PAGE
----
Announcement

Collapse
No announcement yet.

Exhaust studs & freeze plugs

Collapse
X
 
  • Filter
  • Time
  • Show
Clear All
new posts

  • Exhaust studs & freeze plugs

    I have broken off 1 of 4 original exhaust to pipe studs...Its amazing how no threads will hold things on...Anyway, should I fart around with
    trying to twist them out or drill and tap ? Best way to pull freeze plugs ? Last time I did it I damaged the inner rim of block....

  • #2
    On getting the exh studs out, heat is your friend. Heat the area surrounding the stud cherry red, let cool and use and extractor if there isn't enough of the stud remaining to grip with vise grips or similiar tool
    Removing the plugs, I drill a hole in them and use a large sheetmetal screw, screw the screw in and then using leverage pry on the screw with a claw hammer, or prybar. IF the screw pulls out without the freeze plug drill chisel or punch in the middle of the freeze plug, stay away from the outer edge, thats when you could break off a portion of the block casting.
    Have fun, two of the worst jobs if your motor is still in the chassis.
    Russ
    quote:Originally posted by jackb

    I have broken off 1 of 4 original exhaust to pipe studs...Its amazing how no threads will hold things on...Anyway, should I fart around with
    trying to twist them out or drill and tap ? Best way to pull freeze plugs ? Last time I did it I damaged the inner rim of block....
    Russ Shop Foreman "Rusty Nut Garage"
    57 SH (project)
    60 Lark VIII 2dr sd (driver)

    Russ Shop Foreman \"Rusty Nut Garage\"
    53 2R6 289 5SpdOD (driver)
    57 SH (project)
    60 Lark VIII 2dr sd (driver)

    Comment


    • #3
      I tried and failed to remove broken exhaust flange studs from my manifolds. Finally wound up having to drill them all the way out and re-tap the threads... yuck.


      [img=left]http://members.cox.net/clarknovak/lark.gif[/img=left]

      Clark in San Diego
      '63 F2/Lark Standard
      http://studeblogger.blogspot.com
      www.studebakersandiego.com

      Clark in San Diego | '63 Standard (F2) "Barney" | http://studeblogger.blogspot.com

      Comment


      • #4
        I've found the word "screw extractor" to be a real oxymoron because more than likely they're not going to extract anything. Every so often I forget my previous experience, try using one and end up having it broken off. My advice? Drill it out, tap new threads and forget the screw extractor. Unless I'm mistaken, I think one of the studs could be drilled out and a bolt used with the nut on the top, negating the need for tapping threads.

        Comment


        • #5
          Here's a little trick that has worked well for me many times..
          Heat it up like you suggest, and then hold a candle against the stud.
          It will cool the stud off and wick up the parafin into the thread area.
          I have a stud removal tool that I really like.
          Partly because you can use an impact wrench on it to 'shock' the stud loose.
          If your stud is already broken, then it's drill and tap time.
          Jeff[8D]



          quote:Originally posted by rusty nut garage

          On getting the exh studs out, heat is your friend. Heat the area surrounding the stud cherry red, let cool and use and extractor if there isn't enough of the stud remaining to grip with vise grips or similiar tool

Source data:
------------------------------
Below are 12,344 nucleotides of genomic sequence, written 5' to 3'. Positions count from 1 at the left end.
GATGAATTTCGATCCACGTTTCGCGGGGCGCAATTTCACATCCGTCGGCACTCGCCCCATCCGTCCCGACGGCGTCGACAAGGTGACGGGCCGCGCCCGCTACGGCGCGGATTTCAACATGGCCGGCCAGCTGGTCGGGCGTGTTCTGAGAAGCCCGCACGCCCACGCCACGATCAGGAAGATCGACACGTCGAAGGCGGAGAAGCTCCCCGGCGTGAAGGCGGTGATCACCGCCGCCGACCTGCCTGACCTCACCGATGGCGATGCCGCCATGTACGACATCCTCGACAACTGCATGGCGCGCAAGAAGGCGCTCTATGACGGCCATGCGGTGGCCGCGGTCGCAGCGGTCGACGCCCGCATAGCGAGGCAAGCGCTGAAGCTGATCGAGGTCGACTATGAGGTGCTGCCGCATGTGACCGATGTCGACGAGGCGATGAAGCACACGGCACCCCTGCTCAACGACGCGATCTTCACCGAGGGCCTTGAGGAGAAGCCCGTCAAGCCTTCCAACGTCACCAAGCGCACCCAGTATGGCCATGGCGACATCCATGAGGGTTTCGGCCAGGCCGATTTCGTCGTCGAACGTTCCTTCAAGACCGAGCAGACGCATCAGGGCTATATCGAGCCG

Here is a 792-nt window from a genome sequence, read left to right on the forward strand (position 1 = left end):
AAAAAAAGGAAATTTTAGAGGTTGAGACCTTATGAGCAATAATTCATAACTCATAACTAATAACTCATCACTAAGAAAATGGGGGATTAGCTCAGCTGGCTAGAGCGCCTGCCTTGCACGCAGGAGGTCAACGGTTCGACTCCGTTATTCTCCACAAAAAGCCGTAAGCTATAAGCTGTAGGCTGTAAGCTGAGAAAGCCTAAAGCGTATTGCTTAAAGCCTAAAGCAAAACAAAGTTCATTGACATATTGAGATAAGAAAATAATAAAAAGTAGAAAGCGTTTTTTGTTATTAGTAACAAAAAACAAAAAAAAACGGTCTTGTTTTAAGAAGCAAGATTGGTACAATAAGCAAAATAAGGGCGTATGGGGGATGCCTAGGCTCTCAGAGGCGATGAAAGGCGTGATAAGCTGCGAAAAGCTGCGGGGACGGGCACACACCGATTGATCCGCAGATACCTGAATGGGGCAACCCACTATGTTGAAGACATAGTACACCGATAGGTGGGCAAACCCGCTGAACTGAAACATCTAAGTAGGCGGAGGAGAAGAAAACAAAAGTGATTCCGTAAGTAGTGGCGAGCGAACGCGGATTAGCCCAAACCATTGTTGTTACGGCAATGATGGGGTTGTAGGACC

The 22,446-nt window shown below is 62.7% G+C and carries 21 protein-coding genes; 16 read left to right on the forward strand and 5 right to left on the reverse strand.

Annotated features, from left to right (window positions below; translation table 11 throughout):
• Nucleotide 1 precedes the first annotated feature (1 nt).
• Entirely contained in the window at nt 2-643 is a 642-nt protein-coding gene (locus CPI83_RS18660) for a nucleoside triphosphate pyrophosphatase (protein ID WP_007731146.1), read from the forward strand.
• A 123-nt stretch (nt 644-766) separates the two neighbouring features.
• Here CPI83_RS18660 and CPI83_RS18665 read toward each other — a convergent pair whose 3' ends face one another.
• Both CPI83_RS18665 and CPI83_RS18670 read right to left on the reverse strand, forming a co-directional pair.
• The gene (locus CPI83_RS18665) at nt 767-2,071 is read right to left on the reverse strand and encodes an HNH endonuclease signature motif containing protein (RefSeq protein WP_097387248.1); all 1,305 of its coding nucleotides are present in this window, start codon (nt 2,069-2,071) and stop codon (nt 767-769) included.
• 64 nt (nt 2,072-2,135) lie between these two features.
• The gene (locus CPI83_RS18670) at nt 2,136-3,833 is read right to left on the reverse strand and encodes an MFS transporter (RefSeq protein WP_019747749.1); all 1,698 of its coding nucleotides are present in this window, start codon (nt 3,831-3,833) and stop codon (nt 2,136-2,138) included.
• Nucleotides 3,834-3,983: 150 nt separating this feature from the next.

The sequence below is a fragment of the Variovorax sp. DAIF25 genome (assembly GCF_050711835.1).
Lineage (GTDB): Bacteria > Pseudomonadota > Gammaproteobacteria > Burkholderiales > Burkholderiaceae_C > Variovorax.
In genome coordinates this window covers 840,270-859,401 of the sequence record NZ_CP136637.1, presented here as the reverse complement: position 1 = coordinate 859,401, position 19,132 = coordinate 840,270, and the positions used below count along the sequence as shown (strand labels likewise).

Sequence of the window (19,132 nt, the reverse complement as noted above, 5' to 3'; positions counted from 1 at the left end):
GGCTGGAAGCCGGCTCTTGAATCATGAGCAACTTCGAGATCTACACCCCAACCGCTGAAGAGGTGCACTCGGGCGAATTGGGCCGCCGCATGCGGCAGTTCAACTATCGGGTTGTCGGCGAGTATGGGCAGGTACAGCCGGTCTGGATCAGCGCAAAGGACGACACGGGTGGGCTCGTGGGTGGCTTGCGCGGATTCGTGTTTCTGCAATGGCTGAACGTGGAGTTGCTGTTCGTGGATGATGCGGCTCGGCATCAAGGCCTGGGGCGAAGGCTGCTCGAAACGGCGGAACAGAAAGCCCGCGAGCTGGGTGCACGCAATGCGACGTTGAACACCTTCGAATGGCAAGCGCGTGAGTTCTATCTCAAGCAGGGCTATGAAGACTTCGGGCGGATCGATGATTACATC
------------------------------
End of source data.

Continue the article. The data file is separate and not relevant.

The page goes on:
HTIH (Hope The Info Helps)

          Jeff


          Get your facts first, and then you can distort them as much as you please. Mark Twain



          Note: SDC# 070190 (and earlier...)

          Comment


          • #6
            I've had 50/50 success with the type of stud extractor where you pass the stud through a hole in a big round metal piece and attach a breaker bar to a hardened metal cam to turn the stud. A pipe wrench can work too if you have room for it. Jeff's trick is a good one I have used it before. Heat is a definite must in any case. I have very rarely successfully used an EZ-out on a stud or bolt that's corroded into its hole; they only seem to work well on fasteners with clean threads that have broken due to overloading. Also once an EZ-out gets hot and turns blue, it's worthless, just get another one otherwise it's going to break the next time you use it and that opens up a whole 'nother world of badness.

            nate

            --
            55 Commander Starlight
            http://members.cox.net/njnagel
            --
            55 Commander Starlight
            http://members.cox.net/njnagel

            Comment


            • #7
              quote:Originally posted by N8N

              I've had 50/50 success with the type of stud extractor where you pass the stud through a hole in a big round metal piece and attach a breaker bar to a hardened metal cam to turn the stud.
              Ah, yes - that's the tool I used to break off my studs! [B)]


              [img=left]http://members.cox.net/clarknovak/lark.gif[/img=left]

              Clark in San Diego
              '63 F2/Lark Standard
              http://studeblogger.blogspot.com
              www.studebakersandiego.com

              Clark in San Diego | '63 Standard (F2) "Barney" | http://studeblogger.blogspot.com

              Comment


              • #8
                I fixed the broken stud in my exhaust the old school way, file the
                screw flat, center punch the screw dead center by eye, and then drill
                the screw all the way through. Keep going up a size until you reach
                the minor diameter, and unscrew the threads left with a screwdriver.

                End result:



                What I removed :







                Use these type of nuts when you reassemble :



                For the core plugs, I punch a hole into them with a LARGE screwdriver